Apprehended while trying to cross the border in Arizona, Hicer said that he wasn’t sure where he would be going next, but that he feared for his life if returned to Guatemala.
“It’s hard,” said Juan Sebastián Tuil Mejía, a volunteer with the Association of Returned Guatemalans, a two-year-old organization. “I was deported a year and a half ago, and I still can’t find a job.”
With flights increasing each week, volunteers like Tuil Mejía provide welcome services to deported migrants. They’ll offer phones for the returnees to contact their families, give them maps and help them find transportation back to their communities.
Beyond these gestures, the returnees are mostly on their own. “Jobs are hard to come by here. … Most people who hire want you to have an education; in the United States I was able to work without having a formal education,” said Tuil Mejía, who worked in construction and gardening in the Los Angeles area. He lived there over 30 years before being deported.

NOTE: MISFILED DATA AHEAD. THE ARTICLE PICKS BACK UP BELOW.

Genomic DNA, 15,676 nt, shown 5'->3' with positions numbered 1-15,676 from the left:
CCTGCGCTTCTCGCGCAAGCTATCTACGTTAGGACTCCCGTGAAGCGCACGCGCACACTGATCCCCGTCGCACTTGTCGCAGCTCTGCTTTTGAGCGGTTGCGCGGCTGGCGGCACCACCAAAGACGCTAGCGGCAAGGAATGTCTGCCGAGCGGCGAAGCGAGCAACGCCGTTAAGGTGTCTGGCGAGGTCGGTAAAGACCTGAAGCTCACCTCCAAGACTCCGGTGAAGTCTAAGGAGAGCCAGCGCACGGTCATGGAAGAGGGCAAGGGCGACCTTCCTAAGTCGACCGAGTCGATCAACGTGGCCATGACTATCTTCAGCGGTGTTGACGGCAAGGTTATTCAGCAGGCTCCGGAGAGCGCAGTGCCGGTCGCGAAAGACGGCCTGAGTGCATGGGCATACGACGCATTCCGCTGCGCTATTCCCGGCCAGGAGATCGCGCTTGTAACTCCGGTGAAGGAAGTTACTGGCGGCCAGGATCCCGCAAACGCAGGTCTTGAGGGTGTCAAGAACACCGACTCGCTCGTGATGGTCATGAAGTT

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“It’s been really difficult,” he said. His wife and six children, aged 7 to 32, remain in California, he said, and although they speak often by phone or video, “to be away from them, that’s probably the most difficult thing.”
'There is nothing for us here'
Guatemala has a high rate of unemployment and underemployment. Only three of 10 Guatemalans have a formal job. In addition, almost half of the population is under 19, and experts estimate that 140,000 young people enter the labor market every year, but only two of 10 will find work in the formal sector.
“We went to try to complete our dreams,” Tuil Mejía said of why he went to the U.S. “When they send everybody back, they send them to … the same situation where they started. There is nothing for us here.”
In October 2009, the Guatemalan government approved funding for a new agency to “protect, support and provide assistance to Guatemalan migrants and their families.” The Consejo Nacional de Atención al Migrante en Guatemala, the National Council on Immigration, has put together a number of programs to help integrate returning Guatemalans into society. This includes a jobs database and the welcoming program for returnees.